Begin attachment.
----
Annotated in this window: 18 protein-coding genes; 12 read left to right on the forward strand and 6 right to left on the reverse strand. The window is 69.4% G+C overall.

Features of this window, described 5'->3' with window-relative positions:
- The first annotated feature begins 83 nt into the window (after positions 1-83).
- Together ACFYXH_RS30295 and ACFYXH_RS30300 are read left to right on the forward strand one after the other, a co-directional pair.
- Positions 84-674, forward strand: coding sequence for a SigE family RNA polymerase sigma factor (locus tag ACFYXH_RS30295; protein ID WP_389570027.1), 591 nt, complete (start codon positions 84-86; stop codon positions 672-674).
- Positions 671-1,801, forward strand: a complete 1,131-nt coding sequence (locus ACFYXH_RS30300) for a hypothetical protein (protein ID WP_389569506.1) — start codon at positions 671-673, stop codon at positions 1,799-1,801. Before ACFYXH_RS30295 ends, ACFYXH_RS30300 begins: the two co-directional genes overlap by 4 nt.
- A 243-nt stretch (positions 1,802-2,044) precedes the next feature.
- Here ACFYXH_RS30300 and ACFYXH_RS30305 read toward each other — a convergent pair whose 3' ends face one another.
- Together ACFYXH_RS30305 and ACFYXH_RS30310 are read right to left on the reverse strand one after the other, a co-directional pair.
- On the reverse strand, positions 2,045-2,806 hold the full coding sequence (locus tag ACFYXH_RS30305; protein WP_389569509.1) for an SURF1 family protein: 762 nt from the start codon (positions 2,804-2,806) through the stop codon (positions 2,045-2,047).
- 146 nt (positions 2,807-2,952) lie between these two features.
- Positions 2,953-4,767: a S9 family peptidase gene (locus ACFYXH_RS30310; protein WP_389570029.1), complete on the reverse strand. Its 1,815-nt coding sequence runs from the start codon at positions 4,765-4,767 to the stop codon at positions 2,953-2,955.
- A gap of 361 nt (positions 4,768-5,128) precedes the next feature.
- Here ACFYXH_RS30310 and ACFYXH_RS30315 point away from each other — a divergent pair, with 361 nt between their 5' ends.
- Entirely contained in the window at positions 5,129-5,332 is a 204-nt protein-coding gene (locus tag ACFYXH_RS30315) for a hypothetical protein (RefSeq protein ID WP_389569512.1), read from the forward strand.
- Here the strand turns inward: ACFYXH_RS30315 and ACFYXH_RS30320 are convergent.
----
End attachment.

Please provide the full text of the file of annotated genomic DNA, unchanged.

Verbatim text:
Annotated in this window: 18 protein-coding genes; 12 read left to right on the forward strand and 6 right to left on the reverse strand. The window is 69.4% G+C overall.

Features of this window, described 5'->3' with window-relative positions:
- The first annotated feature begins 83 nt into the window (after positions 1-83).
- Together ACFYXH_RS30295 and ACFYXH_RS30300 are read left to right on the forward strand one after the other, a co-directional pair.
- Positions 84-674, forward strand: coding sequence for a SigE family RNA polymerase sigma factor (locus tag ACFYXH_RS30295; protein ID WP_389570027.1), 591 nt, complete (start codon positions 84-86; stop codon positions 672-674).
- Positions 671-1,801, forward strand: a complete 1,131-nt coding sequence (locus ACFYXH_RS30300) for a hypothetical protein (protein ID WP_389569506.1) — start codon at positions 671-673, stop codon at positions 1,799-1,801. Before ACFYXH_RS30295 ends, ACFYXH_RS30300 begins: the two co-directional genes overlap by 4 nt.
- A 243-nt stretch (positions 1,802-2,044) precedes the next feature.
- Here ACFYXH_RS30300 and ACFYXH_RS30305 read toward each other — a convergent pair whose 3' ends face one another.
- Together ACFYXH_RS30305 and ACFYXH_RS30310 are read right to left on the reverse strand one after the other, a co-directional pair.
- On the reverse strand, positions 2,045-2,806 hold the full coding sequence (locus tag ACFYXH_RS30305; protein WP_389569509.1) for an SURF1 family protein: 762 nt from the start codon (positions 2,804-2,806) through the stop codon (positions 2,045-2,047).
- 146 nt (positions 2,807-2,952) lie between these two features.
- Positions 2,953-4,767: a S9 family peptidase gene (locus ACFYXH_RS30310; protein WP_389570029.1), complete on the reverse strand. Its 1,815-nt coding sequence runs from the start codon at positions 4,765-4,767 to the stop codon at positions 2,953-2,955.
- A gap of 361 nt (positions 4,768-5,128) precedes the next feature.
- Here ACFYXH_RS30310 and ACFYXH_RS30315 point away from each other — a divergent pair, with 361 nt between their 5' ends.
- Entirely contained in the window at positions 5,129-5,332 is a 204-nt protein-coding gene (locus tag ACFYXH_RS30315) for a hypothetical protein (RefSeq protein ID WP_389569512.1), read from the forward strand.
- Here the strand turns inward: ACFYXH_RS30315 and ACFYXH_RS30320 are convergent.